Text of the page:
4. Each tree sampled will represent a single row, beginning with row 6. Enter the site, plot number, date sampled, and treatment for one row. Then copy cells A6:D6 and paste them down to the appropriate number of cells (trees) per plot.

5. Fill in the dbh (cm), height (m), and dominance (d, c, i, s) for each tree within the plot. Repeat steps 3 and 4 for each plot sampled in the stand.

6. When all the trees are entered into the spreadsheet, the red cells at the top will indicate the stand's estimated Canopy Bulk Density in kg/m3 and Canopy Base Height in m. The calculations are based on predicting the vertical distribution of fuel and presenting maximum three-meter running mean of canopy weight as CBD. The CBH value is based on the lowest height at which at least 0.011 kg/m3 of available canopy fuels are present (Sando and Wick 1972).

8. To calculate plots from multiple stands or multiple treatment types, build and save separate excel files for each stand.

9. Next, use the Crowning Index Nomogram to calculate the windspeed needed to sustain active crowning. Based on the CBD calculated for your sample stand, draw a vertical line straight up from the CBD value on the X axis to reach the moisture condition curve of choice. From the moisture curve, draw a horizontal line to the left to the windspeed. Crowning Index is indicated at the point where the horizontal line crosses the Y axis.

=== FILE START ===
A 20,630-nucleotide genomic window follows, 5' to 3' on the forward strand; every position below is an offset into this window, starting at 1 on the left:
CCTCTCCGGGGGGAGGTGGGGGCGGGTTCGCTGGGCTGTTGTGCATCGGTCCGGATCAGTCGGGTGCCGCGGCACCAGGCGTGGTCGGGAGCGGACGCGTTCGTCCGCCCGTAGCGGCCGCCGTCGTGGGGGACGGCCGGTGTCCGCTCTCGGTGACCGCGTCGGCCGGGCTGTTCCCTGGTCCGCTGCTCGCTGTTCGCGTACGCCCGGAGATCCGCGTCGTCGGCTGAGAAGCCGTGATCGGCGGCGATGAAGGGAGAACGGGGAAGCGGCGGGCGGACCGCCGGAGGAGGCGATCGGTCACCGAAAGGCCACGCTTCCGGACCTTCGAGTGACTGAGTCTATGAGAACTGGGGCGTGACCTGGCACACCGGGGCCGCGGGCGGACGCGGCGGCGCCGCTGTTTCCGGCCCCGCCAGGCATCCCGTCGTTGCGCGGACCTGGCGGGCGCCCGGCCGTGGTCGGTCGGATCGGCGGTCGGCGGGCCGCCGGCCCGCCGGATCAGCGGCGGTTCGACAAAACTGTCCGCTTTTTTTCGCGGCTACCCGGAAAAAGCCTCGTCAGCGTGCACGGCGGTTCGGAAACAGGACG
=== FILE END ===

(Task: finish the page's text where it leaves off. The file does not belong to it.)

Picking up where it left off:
The Crowning Index Nomogram is based on a zero percent slope and the standard moisture conditions. To calculate crowning index with a non-zero slope and/or custom surface fuel moisture conditions, use the fire behavior software NEXUS available from www.fire.org. NEXUS also calculates Torching Index (the windspeed needed to initiate crown fire) using the canopy base height parameter.

10. To simulate thinning a stand to determine changing CBD values, change the multiplier cell (green column H) from "1" to "0" for each tree-row you wish to simulate removing from the stand. This will adjust the CBD value based on the removal of those trees changed to zero.

## Downed Woody Fuels Inventory

Note: the following sampling methods are a combination of those used by Adam Mouw at Manuel F. Correllus State Forest , Dukes County, MA from 1996-1998 and those used at the David Sarnoff Preserve, Suffolk County, NY 2005. They will likely need to be adjusted to fit your sampling objectives. Please contact us with any questions.

Equipment

1. 100' measuring tape
2. yard stick, marked in feet and inches
3. chaining pins (2)
4. go-no-go gauge with increments that correspond to time lag classes
5. clinometer
6. compass
7. map of Forest with plots and vegetation types labeled
8. clipboard, pencils, calculator
9. blank fieldsheets [Click here for a sample fieldsheet (pdf)]
10. spreadsheet template for entering data and calculating fuel loads and fuel heights. Click here to view or download an excel workbook containing a spreadsheet template, instructions, and a sample fieldsheet.

Selecting and locating a plot

1. select stands that approximate the dominant vegetation types of the Forest
2. locate sampling points on Forest map and determine route to approach them
3. attempt to begin survey at center of point

Downed Woody Fuels Inventory

At each point: